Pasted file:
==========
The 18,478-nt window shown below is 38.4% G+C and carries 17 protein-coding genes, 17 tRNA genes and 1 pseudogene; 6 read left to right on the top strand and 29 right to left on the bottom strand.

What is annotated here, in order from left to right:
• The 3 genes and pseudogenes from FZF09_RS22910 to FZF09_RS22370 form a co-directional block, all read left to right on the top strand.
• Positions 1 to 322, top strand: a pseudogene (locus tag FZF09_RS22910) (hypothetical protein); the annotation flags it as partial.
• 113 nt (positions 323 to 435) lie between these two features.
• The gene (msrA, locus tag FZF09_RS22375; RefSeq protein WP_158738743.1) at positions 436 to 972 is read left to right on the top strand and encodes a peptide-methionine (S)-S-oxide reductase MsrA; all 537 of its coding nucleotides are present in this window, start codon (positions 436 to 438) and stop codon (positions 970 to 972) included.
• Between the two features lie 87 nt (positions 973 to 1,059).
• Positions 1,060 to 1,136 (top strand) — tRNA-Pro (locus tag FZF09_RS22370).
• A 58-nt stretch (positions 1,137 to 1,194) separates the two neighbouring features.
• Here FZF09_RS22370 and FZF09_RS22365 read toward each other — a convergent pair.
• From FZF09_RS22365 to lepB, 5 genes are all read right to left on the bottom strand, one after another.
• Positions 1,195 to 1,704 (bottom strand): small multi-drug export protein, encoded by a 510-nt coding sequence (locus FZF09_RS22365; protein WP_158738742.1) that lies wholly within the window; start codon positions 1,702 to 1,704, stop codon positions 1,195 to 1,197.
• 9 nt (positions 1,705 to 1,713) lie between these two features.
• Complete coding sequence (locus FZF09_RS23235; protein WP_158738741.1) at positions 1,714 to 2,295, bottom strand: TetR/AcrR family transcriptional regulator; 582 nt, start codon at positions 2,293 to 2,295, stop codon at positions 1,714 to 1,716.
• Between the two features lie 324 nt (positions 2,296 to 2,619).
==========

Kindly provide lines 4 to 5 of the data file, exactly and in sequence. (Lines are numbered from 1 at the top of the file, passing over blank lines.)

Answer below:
• Positions 1 to 322, top strand: a pseudogene (locus tag FZF09_RS22910) (hypothetical protein); the annotation flags it as partial.
• 113 nt (positions 323 to 435) lie between these two features.